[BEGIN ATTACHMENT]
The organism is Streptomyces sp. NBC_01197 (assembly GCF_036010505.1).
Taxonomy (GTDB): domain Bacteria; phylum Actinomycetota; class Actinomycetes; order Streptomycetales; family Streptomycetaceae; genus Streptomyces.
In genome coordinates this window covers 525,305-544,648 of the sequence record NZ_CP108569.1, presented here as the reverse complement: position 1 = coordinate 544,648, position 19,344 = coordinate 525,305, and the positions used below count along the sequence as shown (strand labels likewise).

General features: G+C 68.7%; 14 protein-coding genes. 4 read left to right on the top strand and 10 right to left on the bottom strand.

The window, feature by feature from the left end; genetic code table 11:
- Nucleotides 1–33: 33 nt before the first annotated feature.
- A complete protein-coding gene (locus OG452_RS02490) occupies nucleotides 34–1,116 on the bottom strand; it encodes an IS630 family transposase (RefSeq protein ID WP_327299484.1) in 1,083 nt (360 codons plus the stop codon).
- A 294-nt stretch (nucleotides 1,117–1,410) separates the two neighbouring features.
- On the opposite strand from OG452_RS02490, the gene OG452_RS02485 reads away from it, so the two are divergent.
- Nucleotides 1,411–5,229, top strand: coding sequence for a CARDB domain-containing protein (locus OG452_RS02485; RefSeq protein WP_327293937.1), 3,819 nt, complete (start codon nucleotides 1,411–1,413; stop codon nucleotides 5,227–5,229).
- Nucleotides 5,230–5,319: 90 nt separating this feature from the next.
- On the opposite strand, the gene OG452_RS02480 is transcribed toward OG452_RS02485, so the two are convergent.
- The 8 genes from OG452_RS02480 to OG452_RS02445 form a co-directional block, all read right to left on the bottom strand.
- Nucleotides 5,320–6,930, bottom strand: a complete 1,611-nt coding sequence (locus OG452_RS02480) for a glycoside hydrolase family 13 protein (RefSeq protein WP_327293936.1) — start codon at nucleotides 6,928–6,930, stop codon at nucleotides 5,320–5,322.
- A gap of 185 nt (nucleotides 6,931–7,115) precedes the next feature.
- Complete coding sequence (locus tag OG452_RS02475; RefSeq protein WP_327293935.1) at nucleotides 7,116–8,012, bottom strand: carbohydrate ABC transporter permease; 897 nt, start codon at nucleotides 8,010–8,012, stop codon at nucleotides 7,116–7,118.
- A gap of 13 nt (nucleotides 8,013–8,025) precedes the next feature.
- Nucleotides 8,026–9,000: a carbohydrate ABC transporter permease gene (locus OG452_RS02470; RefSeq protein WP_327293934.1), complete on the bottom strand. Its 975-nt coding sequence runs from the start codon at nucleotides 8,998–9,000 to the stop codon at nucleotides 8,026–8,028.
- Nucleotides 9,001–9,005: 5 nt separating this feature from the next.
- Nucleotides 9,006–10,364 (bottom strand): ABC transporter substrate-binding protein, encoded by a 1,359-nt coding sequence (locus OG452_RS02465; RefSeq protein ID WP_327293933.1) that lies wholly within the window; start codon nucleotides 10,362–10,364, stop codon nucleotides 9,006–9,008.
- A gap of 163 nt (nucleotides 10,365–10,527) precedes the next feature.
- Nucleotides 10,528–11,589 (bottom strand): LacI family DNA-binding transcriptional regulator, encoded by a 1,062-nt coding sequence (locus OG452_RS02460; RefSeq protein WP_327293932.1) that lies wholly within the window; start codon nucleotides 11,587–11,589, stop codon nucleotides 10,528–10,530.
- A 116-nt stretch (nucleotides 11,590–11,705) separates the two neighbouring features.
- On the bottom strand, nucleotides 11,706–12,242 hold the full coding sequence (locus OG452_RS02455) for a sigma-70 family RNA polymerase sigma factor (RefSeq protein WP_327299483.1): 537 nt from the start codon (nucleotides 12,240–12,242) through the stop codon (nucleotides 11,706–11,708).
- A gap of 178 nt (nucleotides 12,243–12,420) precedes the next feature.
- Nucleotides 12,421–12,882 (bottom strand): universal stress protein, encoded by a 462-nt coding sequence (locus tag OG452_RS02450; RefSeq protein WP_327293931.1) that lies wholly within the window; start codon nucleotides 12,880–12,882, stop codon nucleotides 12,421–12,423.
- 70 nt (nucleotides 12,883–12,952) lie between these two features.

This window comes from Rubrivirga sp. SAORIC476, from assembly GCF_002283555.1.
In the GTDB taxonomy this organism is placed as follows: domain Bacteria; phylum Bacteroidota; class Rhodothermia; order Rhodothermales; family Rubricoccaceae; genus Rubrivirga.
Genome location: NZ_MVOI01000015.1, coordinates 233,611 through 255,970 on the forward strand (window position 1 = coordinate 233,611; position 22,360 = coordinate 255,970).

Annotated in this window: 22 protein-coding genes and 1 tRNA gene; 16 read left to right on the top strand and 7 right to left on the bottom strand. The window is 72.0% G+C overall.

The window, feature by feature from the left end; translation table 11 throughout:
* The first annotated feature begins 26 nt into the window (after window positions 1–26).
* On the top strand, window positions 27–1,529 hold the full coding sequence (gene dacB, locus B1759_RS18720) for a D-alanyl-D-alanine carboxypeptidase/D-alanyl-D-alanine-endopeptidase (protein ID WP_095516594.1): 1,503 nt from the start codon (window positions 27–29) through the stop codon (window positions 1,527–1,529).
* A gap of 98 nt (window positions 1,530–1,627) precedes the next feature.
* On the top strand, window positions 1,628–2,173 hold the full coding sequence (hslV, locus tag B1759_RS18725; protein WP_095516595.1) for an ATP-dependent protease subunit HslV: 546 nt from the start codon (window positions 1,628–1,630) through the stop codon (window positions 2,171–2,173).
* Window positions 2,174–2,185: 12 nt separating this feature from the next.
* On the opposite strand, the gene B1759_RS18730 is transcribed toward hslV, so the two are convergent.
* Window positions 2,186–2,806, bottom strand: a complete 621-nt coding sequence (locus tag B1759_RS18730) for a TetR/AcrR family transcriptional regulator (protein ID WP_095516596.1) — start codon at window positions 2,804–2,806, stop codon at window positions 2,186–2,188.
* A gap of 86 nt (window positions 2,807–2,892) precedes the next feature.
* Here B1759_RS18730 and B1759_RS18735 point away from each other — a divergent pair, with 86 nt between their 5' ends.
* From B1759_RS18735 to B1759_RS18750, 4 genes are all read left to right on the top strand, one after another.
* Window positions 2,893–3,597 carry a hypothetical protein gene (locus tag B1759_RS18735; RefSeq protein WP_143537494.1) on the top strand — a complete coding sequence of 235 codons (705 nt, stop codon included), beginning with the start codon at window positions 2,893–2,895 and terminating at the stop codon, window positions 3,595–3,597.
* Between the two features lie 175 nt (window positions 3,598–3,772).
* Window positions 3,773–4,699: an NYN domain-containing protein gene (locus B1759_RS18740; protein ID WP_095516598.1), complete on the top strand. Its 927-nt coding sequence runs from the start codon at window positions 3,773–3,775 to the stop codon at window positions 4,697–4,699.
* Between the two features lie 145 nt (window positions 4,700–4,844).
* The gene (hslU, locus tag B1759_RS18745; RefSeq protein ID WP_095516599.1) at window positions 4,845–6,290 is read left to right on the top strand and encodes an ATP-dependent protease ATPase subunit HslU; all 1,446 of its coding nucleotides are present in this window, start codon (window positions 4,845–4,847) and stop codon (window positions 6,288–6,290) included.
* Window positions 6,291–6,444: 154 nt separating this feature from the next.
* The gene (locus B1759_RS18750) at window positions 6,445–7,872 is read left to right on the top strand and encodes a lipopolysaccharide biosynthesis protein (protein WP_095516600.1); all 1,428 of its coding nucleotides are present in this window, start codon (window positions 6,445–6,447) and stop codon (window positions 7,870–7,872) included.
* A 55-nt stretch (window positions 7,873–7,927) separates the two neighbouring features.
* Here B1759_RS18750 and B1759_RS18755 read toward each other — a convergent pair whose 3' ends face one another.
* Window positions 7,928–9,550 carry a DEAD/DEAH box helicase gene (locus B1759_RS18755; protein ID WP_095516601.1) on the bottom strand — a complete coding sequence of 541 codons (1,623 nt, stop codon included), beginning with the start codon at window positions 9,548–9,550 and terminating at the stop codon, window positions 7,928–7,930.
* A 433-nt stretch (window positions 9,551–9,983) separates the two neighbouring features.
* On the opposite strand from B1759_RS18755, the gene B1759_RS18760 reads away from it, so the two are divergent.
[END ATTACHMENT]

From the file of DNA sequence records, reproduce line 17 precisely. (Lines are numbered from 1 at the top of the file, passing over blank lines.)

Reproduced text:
- A gap of 13 nt (nucleotides 8,013–8,025) precedes the next feature.